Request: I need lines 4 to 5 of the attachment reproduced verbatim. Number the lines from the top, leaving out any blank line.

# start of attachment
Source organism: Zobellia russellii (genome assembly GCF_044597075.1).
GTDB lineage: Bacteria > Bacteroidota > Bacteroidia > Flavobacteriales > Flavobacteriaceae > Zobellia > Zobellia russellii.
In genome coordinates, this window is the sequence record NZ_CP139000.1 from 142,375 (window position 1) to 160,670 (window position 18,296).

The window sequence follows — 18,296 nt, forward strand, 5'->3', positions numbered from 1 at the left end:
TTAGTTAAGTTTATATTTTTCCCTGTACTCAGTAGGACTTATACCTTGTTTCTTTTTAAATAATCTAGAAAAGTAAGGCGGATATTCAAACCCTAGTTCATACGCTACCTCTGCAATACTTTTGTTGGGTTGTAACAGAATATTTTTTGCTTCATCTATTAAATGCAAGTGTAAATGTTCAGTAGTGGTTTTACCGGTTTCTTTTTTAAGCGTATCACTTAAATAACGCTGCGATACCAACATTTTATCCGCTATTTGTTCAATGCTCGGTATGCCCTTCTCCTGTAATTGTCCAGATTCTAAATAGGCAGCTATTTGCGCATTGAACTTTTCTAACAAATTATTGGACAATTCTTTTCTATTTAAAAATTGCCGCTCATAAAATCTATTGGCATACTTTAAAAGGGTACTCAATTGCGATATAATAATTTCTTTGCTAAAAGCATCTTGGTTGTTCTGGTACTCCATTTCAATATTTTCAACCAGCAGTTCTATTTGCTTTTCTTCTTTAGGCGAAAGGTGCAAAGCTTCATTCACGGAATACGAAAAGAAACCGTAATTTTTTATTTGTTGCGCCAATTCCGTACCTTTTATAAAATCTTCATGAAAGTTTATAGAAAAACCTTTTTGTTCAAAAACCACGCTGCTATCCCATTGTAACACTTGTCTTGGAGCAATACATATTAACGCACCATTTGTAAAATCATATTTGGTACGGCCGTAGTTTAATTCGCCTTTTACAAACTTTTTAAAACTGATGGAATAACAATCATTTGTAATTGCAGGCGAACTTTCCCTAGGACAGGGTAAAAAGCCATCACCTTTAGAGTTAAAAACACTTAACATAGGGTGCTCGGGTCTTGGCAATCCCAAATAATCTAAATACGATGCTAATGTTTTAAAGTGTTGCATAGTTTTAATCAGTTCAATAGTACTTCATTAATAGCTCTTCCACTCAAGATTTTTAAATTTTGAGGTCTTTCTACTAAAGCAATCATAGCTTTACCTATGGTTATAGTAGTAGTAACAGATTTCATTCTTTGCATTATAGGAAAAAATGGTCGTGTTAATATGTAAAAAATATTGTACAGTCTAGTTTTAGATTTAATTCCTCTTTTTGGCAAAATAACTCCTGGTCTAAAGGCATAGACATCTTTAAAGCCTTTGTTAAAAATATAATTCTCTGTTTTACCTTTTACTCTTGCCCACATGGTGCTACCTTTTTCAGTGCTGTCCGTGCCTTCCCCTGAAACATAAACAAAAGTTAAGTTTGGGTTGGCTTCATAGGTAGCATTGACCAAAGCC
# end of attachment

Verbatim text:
The window sequence follows — 18,296 nt, forward strand, 5'->3', positions numbered from 1 at the left end:
TTAGTTAAGTTTATATTTTTCCCTGTACTCAGTAGGACTTATACCTTGTTTCTTTTTAAATAATCTAGAAAAGTAAGGCGGATATTCAAACCCTAGTTCATACGCTACCTCTGCAATACTTTTGTTGGGTTGTAACAGAATATTTTTTGCTTCATCTATTAAATGCAAGTGTAAATGTTCAGTAGTGGTTTTACCGGTTTCTTTTTTAAGCGTATCACTTAAATAACGCTGCGATACCAACATTTTATCCGCTATTTGTTCAATGCTCGGTATGCCCTTCTCCTGTAATTGTCCAGATTCTAAATAGGCAGCTATTTGCGCATTGAACTTTTCTAACAAATTATTGGACAATTCTTTTCTATTTAAAAATTGCCGCTCATAAAATCTATTGGCATACTTTAAAAGGGTACTCAATTGCGATATAATAATTTCTTTGCTAAAAGCATCTTGGTTGTTCTGGTACTCCATTTCAATATTTTCAACCAGCAGTTCTATTTGCTTTTCTTCTTTAGGCGAAAGGTGCAAAGCTTCATTCACGGAATACGAAAAGAAACCGTAATTTTTTATTTGTTGCGCCAATTCCGTACCTTTTATAAAATCTTCATGAAAGTTTATAGAAAAACCTTTTTGTTCAAAAACCACGCTGCTATCCCATTGTAACACTTGTCTTGGAGCAATACATATTAACGCACCATTTGTAAAATCATATTTGGTACGGCCGTAGTTTAATTCGCCTTTTACAAACTTTTTAAAACTGATGGAATAACAATCATTTGTAATTGCAGGCGAACTTTCCCTAGGACAGGGTAAAAAGCCATCACCTTTAGAGTTAAAAACACTTAACATAGGGTGCTCGGGTCTTGGCAATCCCAAATAATCTAAATACGATGCTAATGTTTTAAAGTGTTGCATAGTTTTAATCAGTTCAATAGTACTTCATTAATAGCTCTTCCACTCAAGATTTTTAAATTTTGAGGTCTTTCTACTAAAGCAATCATAGCTTTACCTATGGTTATAGTAGTAGTAACAGATTTCATTCTTTGCATTATAGGAAAAAATGGTCGTGTTAATATGTAAAAAATATTGTACAGTCTAGTTTTAGATTTAATTCCTCTTTTTGGCAAAATAACTCCTGGTCTAAAGGCATAGACATCTTTAAAGCCTTTGTTAAAAATATAATTCTCTGTTTTACCTTTTACTCTTGCCCACATGGTGCTACCTTTTTCAGTGCTGTCCGTGCCTTCCCCTGAAACATAAACAAAAGTTAAGTTTGGGTTGGCTTCATAGGTAGCATTGACCAAAGCC